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Game Theory and the HumanitiesBridging Two Worlds$
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Steven J. Brams

Print publication date: 2011

Print ISBN-13: 9780262015226

Published to MIT Press Scholarship Online: August 2013

DOI: 10.7551/mitpress/9780262015226.001.0001

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Plays: Modeling Frustration and Anger

Plays: Modeling Frustration and Anger

(p.155) 7 Plays: Modeling Frustration and Anger
Game Theory and the Humanities

Steven J. Brams

The MIT Press

This chapter focuses on the negative emotion of frustration, which arises from being “prevent[ed] from accomplishing a purpose or fulfilling a desire.”. It analyzes the generic Frustration Game, where a player’s lack of control takes the form of an “advantaged” player’s having a dominant strategy that inflicts the two worst outcomes on the frustrated player. In the generic Self-Frustration Game, it is the self-frustrated player who has the dominant strategy; the advantaged player does not, but this player’s best response to the self-frustrated player’s dominant strategy induces the self-frustrated player’s next-worst outcome. The chapter suggests that the theory of moves, which offers a rationale for players’ making dynamic choices in games, can rationally explain seemingly irrational choices. In the case of the generic Frustration and Self-Frustration Games, players express frustration when they threaten the opposing player and are forced to carry out the threat.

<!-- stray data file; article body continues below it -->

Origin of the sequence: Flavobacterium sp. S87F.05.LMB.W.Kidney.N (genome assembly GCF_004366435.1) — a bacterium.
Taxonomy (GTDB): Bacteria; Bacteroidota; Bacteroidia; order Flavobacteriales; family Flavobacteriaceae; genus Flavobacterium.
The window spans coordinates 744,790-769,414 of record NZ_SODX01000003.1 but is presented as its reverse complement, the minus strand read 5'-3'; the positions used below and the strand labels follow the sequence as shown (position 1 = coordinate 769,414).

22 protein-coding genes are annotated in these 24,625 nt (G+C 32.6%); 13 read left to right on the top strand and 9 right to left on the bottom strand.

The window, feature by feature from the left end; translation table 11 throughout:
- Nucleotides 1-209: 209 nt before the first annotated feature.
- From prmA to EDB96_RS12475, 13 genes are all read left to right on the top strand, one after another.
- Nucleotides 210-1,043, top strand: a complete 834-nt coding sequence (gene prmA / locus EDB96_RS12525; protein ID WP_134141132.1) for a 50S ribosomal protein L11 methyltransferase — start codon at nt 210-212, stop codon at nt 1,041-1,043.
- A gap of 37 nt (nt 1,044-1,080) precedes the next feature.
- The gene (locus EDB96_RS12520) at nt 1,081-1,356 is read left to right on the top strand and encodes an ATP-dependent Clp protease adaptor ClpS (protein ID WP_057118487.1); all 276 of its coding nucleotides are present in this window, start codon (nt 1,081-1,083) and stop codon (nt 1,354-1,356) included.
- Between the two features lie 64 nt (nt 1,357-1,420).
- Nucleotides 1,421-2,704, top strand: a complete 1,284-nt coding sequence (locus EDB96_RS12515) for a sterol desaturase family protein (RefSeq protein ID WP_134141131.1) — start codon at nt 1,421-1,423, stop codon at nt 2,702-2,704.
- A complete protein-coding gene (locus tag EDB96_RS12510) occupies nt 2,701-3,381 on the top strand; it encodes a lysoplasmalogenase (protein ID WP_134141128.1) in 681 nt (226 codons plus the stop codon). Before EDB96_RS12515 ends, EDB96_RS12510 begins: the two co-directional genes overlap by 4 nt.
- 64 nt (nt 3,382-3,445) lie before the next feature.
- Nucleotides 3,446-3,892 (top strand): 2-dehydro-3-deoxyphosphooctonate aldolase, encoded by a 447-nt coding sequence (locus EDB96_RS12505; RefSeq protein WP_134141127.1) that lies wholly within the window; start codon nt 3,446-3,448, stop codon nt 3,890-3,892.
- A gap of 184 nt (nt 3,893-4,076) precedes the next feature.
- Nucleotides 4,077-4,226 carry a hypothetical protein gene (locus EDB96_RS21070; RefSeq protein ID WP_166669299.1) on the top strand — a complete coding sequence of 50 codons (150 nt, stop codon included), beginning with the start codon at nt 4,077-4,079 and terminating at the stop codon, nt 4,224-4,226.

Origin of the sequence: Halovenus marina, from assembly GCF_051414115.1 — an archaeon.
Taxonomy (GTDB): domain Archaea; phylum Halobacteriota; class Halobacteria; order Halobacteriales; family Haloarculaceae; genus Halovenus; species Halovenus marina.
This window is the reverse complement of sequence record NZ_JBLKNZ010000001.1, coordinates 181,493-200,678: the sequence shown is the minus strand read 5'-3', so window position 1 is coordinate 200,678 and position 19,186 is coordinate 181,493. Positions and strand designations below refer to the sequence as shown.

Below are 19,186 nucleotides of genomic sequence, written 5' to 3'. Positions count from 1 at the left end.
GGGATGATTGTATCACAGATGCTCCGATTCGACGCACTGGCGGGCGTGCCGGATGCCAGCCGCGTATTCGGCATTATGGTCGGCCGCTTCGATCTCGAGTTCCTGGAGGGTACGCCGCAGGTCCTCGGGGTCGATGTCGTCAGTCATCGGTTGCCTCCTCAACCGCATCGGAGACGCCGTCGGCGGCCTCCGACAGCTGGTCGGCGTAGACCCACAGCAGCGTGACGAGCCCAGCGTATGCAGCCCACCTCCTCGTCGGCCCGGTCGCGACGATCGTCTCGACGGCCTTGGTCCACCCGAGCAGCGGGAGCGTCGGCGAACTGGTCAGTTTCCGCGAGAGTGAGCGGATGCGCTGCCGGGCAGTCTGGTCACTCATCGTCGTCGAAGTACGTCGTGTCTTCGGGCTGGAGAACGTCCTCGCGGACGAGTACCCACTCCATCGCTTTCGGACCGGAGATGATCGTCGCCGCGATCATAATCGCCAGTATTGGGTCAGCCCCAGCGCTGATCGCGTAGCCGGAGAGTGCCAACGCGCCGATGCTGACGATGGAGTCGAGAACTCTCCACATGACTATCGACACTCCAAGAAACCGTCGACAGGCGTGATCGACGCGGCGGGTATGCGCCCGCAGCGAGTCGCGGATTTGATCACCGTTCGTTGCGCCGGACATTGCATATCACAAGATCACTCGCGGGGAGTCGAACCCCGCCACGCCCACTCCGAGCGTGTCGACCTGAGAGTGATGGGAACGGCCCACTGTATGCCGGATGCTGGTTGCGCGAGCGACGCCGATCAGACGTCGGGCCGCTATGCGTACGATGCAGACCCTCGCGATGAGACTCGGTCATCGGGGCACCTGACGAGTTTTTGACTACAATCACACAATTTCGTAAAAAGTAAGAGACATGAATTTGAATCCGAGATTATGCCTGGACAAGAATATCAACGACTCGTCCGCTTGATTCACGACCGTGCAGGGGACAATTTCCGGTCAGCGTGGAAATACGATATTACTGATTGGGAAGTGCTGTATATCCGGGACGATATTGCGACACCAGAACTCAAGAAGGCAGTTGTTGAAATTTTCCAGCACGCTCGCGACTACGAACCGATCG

Keywords:   game theory, Frustration Game, Self-Frustration Game, game players, theory of moves

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